### Constructive vs. Destructive Interference

Posted:

**Sat Oct 14, 2017 12:08 am**Can someone please explain the difference between the two? And what exactly is diffraction? I'm sorry, I'm really confused.

Created by Dr. Laurence Lavelle

https://lavelle.chem.ucla.edu/forum/

https://lavelle.chem.ucla.edu/forum/viewtopic.php?f=27&t=22211

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Posted: **Sat Oct 14, 2017 12:08 am**

Can someone please explain the difference between the two? And what exactly is diffraction? I'm sorry, I'm really confused.

Posted: **Sat Oct 14, 2017 12:58 am**

Diffraction just refers to what happens when a wave encounters an object and bends around it. Constructive Interference is when two waves meet and the crests (top of the wave) of both waves are aligned so the resulting wave increases in amplitude. The two waves converge into a bigger wave, so to speak. Destructive interference is when the waves meet and they aren't aligned. So one wave's crest will meet the other waves trough (bottom of the wave) resulting in a smaller amplitude when they combine.

Posted: **Sat Oct 14, 2017 4:29 pm**

Cam Bear 3G,

Your response helped me understand the general differences. However, I was wondering if you had any insight to some new questions I have on Constructive and Destructive Interference.

What are we supposed to understand about constructive and deductive interference? Do we need to understand how to get to the sum of the altitudes of the components? Do we just need to know how it is a basis for various techniques of studying matter or what else of it do we need to understand?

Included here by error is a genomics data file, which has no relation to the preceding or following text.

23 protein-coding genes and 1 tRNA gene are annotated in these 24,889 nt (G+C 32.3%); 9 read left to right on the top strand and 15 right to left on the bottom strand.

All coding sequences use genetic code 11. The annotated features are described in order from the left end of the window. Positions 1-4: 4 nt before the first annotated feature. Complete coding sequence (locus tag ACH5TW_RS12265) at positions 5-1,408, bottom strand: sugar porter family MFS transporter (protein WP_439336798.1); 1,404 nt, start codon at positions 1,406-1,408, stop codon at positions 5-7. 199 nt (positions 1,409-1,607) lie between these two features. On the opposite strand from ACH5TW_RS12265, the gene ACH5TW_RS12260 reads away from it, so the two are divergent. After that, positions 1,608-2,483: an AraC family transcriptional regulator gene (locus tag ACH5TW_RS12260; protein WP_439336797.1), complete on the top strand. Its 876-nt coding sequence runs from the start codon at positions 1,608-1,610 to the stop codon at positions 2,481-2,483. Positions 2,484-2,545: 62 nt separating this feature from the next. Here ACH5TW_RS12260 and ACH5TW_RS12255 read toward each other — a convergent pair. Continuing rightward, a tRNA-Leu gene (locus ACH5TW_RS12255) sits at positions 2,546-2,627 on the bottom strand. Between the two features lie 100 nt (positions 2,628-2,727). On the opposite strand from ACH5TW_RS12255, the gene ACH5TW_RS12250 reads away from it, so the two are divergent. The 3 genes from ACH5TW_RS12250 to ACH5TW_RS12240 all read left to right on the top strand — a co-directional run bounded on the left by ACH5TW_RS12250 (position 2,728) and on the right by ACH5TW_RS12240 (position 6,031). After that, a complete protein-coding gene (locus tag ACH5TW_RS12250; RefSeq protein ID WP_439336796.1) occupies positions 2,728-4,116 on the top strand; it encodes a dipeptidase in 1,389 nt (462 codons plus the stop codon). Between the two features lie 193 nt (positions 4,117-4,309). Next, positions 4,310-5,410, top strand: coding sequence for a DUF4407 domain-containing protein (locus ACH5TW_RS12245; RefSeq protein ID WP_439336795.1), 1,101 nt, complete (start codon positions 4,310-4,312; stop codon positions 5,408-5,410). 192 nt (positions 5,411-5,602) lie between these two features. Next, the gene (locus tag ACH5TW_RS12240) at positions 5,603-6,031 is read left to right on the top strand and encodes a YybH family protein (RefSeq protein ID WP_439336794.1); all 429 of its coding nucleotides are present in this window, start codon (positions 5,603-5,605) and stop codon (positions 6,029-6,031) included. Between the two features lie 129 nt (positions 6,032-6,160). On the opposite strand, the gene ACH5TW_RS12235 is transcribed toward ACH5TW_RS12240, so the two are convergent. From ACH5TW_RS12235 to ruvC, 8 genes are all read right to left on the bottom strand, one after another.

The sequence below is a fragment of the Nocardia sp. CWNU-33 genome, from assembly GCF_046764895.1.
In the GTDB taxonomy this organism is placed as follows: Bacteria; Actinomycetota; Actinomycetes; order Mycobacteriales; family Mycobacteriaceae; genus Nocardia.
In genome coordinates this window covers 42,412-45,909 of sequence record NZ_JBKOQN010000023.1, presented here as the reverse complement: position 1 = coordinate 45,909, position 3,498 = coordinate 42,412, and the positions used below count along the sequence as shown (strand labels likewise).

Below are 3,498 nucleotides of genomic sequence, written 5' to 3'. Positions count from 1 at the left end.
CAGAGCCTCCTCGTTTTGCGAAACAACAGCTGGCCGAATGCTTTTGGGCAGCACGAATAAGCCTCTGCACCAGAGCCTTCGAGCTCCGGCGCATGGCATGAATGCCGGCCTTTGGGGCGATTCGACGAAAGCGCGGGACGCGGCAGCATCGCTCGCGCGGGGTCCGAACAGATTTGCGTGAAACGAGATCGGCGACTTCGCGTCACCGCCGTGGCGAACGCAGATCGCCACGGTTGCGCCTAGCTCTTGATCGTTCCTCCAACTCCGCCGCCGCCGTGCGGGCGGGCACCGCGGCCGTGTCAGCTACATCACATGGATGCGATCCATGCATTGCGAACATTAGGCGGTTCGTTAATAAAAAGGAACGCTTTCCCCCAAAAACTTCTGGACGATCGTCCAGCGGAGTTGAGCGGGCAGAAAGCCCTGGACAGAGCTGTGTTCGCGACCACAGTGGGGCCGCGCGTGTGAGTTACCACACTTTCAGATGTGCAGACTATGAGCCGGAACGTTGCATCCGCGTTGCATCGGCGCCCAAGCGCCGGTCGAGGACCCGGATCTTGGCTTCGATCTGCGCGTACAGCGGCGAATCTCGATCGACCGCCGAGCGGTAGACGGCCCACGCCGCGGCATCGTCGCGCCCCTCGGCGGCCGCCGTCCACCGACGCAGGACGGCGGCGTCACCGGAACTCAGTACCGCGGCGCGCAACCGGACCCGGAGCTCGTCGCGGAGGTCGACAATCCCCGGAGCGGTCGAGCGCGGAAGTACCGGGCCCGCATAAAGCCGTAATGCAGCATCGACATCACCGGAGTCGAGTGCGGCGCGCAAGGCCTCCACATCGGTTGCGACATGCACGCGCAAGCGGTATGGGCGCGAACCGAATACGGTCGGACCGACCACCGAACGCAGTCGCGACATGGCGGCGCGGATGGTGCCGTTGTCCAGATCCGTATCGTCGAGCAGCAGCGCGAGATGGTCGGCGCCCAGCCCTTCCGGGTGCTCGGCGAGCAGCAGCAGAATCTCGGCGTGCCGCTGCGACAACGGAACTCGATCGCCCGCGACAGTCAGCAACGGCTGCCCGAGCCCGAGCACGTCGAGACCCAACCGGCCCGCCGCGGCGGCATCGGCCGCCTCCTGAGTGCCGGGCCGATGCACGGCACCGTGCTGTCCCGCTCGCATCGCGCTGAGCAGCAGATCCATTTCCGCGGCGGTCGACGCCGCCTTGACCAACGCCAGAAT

Also, in figure 1.19 [the diagram], I understand that when the electromagnetic radiation wave peaks interfere with each other (when the waves' peaks hit one another), there is constructive interference. What exactly happens where the waves interfere constructively and interfere destructively?

Your response helped me understand the general differences. However, I was wondering if you had any insight to some new questions I have on Constructive and Destructive Interference.

What are we supposed to understand about constructive and deductive interference? Do we need to understand how to get to the sum of the altitudes of the components? Do we just need to know how it is a basis for various techniques of studying matter or what else of it do we need to understand?

Also, in figure 1.19 [the diagram], I understand that when the electromagnetic radiation wave peaks interfere with each other (when the waves' peaks hit one another), there is constructive interference. What exactly happens where the waves interfere constructively and interfere destructively?

Posted: **Sat Oct 14, 2017 8:25 pm**

Constructively, the light waves combine to create a more intense wave. This happens because the crests of the wave overlap, like how waves in water would, to make a larger wave. Destructively, the valley of the wave combines with the crest of another wave to cancel out, leading to no light.

Posted: **Wed Oct 18, 2017 7:11 am**

Diffraction also results from two or more waves interacting constructively or destructively.